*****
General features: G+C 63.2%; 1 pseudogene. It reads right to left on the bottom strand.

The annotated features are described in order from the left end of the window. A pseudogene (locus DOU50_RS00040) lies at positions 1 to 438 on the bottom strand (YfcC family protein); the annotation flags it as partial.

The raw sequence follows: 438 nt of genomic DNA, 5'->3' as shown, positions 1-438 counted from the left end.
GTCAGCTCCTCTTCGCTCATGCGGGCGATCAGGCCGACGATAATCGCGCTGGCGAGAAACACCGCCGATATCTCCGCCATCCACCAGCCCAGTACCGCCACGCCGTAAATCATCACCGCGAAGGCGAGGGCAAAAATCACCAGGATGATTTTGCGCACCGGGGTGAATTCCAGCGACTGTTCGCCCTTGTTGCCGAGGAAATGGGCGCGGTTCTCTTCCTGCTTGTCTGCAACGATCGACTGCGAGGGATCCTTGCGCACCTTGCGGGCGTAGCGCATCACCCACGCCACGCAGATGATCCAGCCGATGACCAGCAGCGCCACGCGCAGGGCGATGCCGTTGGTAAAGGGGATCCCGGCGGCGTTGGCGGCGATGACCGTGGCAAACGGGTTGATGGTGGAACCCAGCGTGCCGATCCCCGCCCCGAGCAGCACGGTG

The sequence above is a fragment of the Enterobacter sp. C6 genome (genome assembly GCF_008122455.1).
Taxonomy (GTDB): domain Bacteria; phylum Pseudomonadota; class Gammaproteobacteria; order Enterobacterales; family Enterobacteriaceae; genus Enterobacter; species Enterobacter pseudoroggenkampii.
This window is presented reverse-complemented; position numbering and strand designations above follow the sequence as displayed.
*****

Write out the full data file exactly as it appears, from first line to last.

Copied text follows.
General features: G+C 63.2%; 1 pseudogene. It reads right to left on the bottom strand.

The annotated features are described in order from the left end of the window. A pseudogene (locus DOU50_RS00040) lies at positions 1 to 438 on the bottom strand (YfcC family protein); the annotation flags it as partial.

The raw sequence follows: 438 nt of genomic DNA, 5'->3' as shown, positions 1-438 counted from the left end.
GTCAGCTCCTCTTCGCTCATGCGGGCGATCAGGCCGACGATAATCGCGCTGGCGAGAAACACCGCCGATATCTCCGCCATCCACCAGCCCAGTACCGCCACGCCGTAAATCATCACCGCGAAGGCGAGGGCAAAAATCACCAGGATGATTTTGCGCACCGGGGTGAATTCCAGCGACTGTTCGCCCTTGTTGCCGAGGAAATGGGCGCGGTTCTCTTCCTGCTTGTCTGCAACGATCGACTGCGAGGGATCCTTGCGCACCTTGCGGGCGTAGCGCATCACCCACGCCACGCAGATGATCCAGCCGATGACCAGCAGCGCCACGCGCAGGGCGATGCCGTTGGTAAAGGGGATCCCGGCGGCGTTGGCGGCGATGACCGTGGCAAACGGGTTGATGGTGGAACCCAGCGTGCCGATCCCCGCCCCGAGCAGCACGGTG

The sequence above is a fragment of the Enterobacter sp. C6 genome (genome assembly GCF_008122455.1).
Taxonomy (GTDB): domain Bacteria; phylum Pseudomonadota; class Gammaproteobacteria; order Enterobacterales; family Enterobacteriaceae; genus Enterobacter; species Enterobacter pseudoroggenkampii.
This window is presented reverse-complemented; position numbering and strand designations above follow the sequence as displayed.